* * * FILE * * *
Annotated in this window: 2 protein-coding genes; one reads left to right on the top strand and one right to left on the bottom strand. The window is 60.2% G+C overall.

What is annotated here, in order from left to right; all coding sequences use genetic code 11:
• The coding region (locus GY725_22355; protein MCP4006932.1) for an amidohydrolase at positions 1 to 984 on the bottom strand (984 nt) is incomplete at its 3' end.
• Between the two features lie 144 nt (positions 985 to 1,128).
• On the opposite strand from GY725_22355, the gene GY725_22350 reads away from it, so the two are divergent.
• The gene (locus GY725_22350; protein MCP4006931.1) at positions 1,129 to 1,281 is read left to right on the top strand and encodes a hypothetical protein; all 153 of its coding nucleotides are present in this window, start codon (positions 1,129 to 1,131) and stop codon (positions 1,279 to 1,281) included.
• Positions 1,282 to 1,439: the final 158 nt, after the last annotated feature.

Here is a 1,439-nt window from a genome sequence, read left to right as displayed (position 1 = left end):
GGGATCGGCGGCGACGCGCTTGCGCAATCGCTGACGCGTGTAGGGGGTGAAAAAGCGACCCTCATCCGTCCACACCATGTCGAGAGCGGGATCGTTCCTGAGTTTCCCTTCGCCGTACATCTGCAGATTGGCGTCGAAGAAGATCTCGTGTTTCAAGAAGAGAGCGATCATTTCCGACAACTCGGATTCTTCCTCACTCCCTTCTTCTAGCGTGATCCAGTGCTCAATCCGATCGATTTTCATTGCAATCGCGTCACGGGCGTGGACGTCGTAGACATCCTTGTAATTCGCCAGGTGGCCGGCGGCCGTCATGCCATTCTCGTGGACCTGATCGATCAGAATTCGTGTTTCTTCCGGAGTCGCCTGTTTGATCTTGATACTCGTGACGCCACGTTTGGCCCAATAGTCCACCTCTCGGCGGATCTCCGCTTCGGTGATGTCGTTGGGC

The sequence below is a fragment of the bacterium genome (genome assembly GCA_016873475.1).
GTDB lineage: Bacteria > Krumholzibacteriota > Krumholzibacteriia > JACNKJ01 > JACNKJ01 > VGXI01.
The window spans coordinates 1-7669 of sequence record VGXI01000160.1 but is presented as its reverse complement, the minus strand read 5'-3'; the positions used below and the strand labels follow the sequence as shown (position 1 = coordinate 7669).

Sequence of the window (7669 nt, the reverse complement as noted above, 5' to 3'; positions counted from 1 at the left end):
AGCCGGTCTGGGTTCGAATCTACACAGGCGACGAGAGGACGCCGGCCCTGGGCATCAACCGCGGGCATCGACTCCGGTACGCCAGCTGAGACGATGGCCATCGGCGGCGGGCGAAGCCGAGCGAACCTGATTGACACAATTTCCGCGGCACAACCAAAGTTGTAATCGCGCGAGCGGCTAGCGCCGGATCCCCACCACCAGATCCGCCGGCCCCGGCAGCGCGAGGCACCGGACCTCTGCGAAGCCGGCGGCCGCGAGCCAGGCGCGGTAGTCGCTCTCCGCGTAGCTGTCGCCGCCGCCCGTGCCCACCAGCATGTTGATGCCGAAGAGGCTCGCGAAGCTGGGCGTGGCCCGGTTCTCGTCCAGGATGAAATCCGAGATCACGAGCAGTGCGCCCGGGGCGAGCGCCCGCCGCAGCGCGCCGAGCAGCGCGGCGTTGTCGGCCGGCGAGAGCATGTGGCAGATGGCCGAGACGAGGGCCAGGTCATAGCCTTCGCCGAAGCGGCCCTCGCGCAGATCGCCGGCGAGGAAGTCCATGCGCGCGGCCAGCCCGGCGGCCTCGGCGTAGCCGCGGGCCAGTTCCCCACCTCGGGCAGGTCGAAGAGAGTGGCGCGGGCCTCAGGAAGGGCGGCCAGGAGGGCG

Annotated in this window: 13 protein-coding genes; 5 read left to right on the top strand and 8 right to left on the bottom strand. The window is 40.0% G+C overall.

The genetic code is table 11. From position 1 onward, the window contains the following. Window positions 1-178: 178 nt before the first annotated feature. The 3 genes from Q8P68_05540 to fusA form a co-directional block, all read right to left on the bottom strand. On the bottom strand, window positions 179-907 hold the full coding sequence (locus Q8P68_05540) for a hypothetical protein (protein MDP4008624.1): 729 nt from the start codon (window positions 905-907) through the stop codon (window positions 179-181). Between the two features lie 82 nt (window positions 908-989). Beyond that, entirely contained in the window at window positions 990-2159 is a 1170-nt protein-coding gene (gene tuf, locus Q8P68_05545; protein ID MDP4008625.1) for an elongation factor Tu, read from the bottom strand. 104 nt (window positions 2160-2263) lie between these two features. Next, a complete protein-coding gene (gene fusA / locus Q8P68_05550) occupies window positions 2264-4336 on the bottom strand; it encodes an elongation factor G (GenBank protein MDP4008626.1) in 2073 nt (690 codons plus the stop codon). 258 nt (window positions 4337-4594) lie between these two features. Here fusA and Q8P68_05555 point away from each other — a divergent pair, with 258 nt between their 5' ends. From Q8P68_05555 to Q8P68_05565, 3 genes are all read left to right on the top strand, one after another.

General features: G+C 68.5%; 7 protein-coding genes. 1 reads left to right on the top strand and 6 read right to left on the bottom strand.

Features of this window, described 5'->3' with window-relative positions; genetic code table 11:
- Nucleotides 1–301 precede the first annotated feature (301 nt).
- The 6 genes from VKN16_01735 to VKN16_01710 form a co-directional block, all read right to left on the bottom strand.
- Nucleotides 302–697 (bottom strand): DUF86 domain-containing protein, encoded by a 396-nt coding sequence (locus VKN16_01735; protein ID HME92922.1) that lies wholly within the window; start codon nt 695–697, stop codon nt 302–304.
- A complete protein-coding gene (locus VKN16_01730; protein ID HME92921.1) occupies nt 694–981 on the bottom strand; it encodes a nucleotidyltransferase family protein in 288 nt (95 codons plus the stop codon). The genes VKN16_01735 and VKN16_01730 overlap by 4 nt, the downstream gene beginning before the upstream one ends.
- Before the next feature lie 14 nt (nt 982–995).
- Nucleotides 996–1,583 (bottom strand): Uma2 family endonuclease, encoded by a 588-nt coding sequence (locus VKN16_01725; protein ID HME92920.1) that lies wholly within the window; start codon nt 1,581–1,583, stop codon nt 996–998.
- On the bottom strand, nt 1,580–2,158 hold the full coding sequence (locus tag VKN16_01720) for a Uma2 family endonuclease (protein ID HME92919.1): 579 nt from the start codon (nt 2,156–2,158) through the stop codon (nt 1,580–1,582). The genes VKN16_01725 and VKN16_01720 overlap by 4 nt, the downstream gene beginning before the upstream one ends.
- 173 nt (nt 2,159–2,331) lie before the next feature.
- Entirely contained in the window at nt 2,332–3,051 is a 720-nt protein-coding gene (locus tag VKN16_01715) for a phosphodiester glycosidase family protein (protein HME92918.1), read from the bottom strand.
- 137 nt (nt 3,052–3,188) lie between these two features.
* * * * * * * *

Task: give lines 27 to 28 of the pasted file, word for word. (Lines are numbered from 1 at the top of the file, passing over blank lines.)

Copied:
- Entirely contained in the window at nt 2,332–3,051 is a 720-nt protein-coding gene (locus tag VKN16_01715) for a phosphodiester glycosidase family protein (protein HME92918.1), read from the bottom strand.
- 137 nt (nt 3,052–3,188) lie between these two features.